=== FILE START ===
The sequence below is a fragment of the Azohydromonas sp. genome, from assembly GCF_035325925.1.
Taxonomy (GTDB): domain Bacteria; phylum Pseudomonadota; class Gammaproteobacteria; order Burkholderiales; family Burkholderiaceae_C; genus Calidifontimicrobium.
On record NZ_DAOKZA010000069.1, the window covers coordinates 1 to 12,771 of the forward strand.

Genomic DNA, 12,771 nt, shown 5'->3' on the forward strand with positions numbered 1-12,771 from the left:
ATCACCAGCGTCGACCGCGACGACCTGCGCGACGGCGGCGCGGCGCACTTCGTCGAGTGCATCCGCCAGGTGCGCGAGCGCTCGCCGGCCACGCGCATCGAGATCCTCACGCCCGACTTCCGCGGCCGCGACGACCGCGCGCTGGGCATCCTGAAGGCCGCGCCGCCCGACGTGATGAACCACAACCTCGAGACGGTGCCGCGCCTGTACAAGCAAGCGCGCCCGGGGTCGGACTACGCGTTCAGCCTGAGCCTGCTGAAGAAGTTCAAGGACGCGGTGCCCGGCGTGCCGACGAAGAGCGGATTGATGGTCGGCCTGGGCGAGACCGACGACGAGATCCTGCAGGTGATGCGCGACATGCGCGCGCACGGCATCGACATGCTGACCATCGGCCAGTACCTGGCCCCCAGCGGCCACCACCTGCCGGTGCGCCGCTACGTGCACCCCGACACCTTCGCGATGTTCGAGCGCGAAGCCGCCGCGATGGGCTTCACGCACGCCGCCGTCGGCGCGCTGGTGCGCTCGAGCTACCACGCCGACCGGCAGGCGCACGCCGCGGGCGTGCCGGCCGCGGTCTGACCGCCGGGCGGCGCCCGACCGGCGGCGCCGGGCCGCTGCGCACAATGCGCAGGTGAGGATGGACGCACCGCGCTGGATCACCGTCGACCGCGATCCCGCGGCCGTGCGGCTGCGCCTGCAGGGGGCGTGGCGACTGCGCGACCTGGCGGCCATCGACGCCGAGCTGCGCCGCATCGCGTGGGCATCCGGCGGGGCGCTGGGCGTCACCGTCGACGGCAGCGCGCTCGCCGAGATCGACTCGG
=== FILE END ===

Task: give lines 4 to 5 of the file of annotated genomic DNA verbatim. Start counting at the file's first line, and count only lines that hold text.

Genomic DNA, 12,771 nt, shown 5'->3' on the forward strand with positions numbered 1-12,771 from the left:
ATCACCAGCGTCGACCGCGACGACCTGCGCGACGGCGGCGCGGCGCACTTCGTCGAGTGCATCCGCCAGGTGCGCGAGCGCTCGCCGGCCACGCGCATCGAGATCCTCACGCCCGACTTCCGCGGCCGCGACGACCGCGCGCTGGGCATCCTGAAGGCCGCGCCGCCCGACGTGATGAACCACAACCTCGAGACGGTGCCGCGCCTGTACAAGCAAGCGCGCCCGGGGTCGGACTACGCGTTCAGCCTGAGCCTGCTGAAGAAGTTCAAGGACGCGGTGCCCGGCGTGCCGACGAAGAGCGGATTGATGGTCGGCCTGGGCGAGACCGACGACGAGATCCTGCAGGTGATGCGCGACATGCGCGCGCACGGCATCGACATGCTGACCATCGGCCAGTACCTGGCCCCCAGCGGCCACCACCTGCCGGTGCGCCGCTACGTGCACCCCGACACCTTCGCGATGTTCGAGCGCGAAGCCGCCGCGATGGGCTTCACGCACGCCGCCGTCGGCGCGCTGGTGCGCTCGAGCTACCACGCCGACCGGCAGGCGCACGCCGCGGGCGTGCCGGCCGCGGTCTGACCGCCGGGCGGCGCCCGACCGGCGGCGCCGGGCCGCTGCGCACAATGCGCAGGTGAGGATGGACGCACCGCGCTGGATCACCGTCGACCGCGATCCCGCGGCCGTGCGGCTGCGCCTGCAGGGGGCGTGGCGACTGCGCGACCTGGCGGCCATCGACGCCGAGCTGCGCCGCATCGCGTGGGCATCCGGCGGGGCGCTGGGCGTCACCGTCGACGGCAGCGCGCTCGCCGAGATCGACTCGG